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Re: [GreenYes] Addendum on curbside glass recycling

How do you propose bridging the gap between the externality values you cite and the net revenue values that drive recycling program viability?  I suspect the human health and environmental costs for all of the commodities we throw out are far higher than their recycle values; in fact, glass is probably at the lower end.  

Yet, decisions have been made to exclude some materials.  In addition, maintaining materials in the recycle stream that are large net subtractions from the overall value of the other collected materials (due to low scrap value, high processing costs, and cross-contamination) can put the entire program at risk.  Were this being done to prevent some large environmental harm from disposal (e.g., with household hazardous waste) you can make a strong argument that net outflows are necessary nonetheless.  However, the case is far weaker with an inert material like glass.

While I agree that collecting a diversified portfolio of materials makes sense given volatile commodity prices that don't always move in the same direction.  However, a portfolio approach does not solve the problem of materials that over a long time period are of negative benefit as measured by direct economic costs.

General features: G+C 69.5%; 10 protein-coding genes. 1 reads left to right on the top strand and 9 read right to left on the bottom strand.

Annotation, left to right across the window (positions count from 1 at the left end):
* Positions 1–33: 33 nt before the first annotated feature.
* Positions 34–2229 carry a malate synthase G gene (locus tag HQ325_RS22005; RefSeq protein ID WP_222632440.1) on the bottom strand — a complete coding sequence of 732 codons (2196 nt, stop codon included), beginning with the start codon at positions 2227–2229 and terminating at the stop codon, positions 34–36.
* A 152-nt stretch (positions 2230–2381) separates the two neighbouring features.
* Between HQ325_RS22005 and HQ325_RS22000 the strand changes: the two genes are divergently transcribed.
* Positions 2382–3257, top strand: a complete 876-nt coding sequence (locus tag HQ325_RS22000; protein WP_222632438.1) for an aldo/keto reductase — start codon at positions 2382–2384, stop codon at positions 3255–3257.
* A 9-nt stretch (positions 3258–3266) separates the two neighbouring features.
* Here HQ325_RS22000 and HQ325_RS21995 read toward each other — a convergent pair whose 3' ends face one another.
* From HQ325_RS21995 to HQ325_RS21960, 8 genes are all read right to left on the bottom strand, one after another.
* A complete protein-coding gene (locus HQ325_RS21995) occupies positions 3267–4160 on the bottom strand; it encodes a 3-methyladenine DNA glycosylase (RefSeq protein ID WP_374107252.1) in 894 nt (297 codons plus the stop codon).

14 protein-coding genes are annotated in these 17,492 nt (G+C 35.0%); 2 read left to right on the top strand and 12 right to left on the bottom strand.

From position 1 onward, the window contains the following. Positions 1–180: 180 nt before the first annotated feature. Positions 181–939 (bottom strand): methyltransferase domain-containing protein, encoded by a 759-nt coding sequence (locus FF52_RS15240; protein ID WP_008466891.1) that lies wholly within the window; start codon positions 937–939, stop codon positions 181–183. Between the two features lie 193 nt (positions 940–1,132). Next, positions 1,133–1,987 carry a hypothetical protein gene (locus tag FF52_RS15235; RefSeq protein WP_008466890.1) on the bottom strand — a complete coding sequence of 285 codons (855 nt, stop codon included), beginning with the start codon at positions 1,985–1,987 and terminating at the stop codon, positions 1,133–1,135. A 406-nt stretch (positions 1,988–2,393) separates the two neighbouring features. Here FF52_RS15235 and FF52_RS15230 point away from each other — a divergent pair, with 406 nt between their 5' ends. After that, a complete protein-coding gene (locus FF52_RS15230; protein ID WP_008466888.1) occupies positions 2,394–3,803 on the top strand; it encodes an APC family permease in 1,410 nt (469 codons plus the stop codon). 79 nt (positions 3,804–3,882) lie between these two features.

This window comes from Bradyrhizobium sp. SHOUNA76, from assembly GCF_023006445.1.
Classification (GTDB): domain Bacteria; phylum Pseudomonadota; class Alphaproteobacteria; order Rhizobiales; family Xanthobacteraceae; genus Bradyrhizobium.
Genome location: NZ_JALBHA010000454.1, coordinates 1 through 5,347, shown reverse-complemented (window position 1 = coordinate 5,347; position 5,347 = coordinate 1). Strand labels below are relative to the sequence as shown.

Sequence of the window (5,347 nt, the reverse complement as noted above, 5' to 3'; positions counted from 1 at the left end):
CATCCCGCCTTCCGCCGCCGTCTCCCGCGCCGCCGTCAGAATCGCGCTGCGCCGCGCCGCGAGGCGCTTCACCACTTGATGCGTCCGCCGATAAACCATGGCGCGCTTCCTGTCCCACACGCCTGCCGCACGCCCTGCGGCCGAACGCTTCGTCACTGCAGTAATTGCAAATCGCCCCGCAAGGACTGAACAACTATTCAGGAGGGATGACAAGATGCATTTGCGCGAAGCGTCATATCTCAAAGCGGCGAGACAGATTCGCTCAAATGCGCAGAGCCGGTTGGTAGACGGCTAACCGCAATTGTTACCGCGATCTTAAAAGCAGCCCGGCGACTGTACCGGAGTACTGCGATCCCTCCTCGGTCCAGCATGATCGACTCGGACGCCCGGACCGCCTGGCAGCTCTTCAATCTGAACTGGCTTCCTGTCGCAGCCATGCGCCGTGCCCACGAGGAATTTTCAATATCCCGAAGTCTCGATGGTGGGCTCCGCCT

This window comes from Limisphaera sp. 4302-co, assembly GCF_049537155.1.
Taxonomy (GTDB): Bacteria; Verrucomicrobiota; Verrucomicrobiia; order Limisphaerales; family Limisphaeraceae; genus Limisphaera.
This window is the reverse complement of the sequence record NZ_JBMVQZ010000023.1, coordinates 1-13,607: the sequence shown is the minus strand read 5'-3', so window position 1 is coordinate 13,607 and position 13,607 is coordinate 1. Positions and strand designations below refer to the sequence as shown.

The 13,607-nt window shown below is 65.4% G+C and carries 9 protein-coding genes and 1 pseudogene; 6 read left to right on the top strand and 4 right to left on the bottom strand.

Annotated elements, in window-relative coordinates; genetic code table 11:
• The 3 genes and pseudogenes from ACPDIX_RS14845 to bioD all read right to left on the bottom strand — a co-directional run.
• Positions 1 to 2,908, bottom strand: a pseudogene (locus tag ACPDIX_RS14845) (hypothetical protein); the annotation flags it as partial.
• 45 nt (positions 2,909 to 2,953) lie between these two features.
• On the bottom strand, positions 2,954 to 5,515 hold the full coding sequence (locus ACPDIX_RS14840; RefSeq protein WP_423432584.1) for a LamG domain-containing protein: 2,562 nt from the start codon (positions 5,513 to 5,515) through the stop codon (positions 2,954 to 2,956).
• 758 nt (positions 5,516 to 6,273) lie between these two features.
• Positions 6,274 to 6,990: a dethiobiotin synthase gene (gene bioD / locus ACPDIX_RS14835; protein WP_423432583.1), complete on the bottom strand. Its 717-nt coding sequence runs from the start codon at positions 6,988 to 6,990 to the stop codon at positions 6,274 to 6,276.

Do you advocate keeping such materials in forever?  If so, wouldn't you want to focus on those with the highest environmental costs?  Can you "fix" the economics of collection to make them turn positive (e.g., by lowering collection/processing costs or properly accounting for the cost savings through diversion)?  Can you force the problem back on the manufacturers, who risk losing the claim that "glass recycles" should many curbside programs drop the material from collection?  

Because theoretical calculations of external costs do not keep recycling solvent, I believe more comprehensive responses are needed.  I'd be interested in your ideas.



Doug Koplow
Earth Track, Inc.
2067 Massachusetts Avenue - 4th Floor
Cambridge, MA  02140
Tel:  617/661-4700
Fax: 617/354-0463

>>> "Jeff Morris" <> 03/13/02 04:26PM >>>
One thing I forgot in my long note. The $18 to $68 
human health cost estimate of upstream costs for 
throwing away glass rather than recycling glass is 
for just the 10 atmospheric and 17 waterborne 
pollutants covered by the EPA model. There are 644  
toxic chemicals and chemical compounds covered in 
EPA's Toxic Release Inventory and many tens of 
thousands of chemical substances in use in 
manufacturing. Some important substances not covered 
in the EPA model include air emissions of mercury 
and air and water emissions of dioxins. This is just 
another indication that we're barely scratching the 
surface in estimating the ecological benefits of 

Dr. Jeffrey Morris
Sound Resource Management - Bellingham Office
112 Ohio Street, Suite 202
Bellingham, WA 98225

360-738-0256 fax or 
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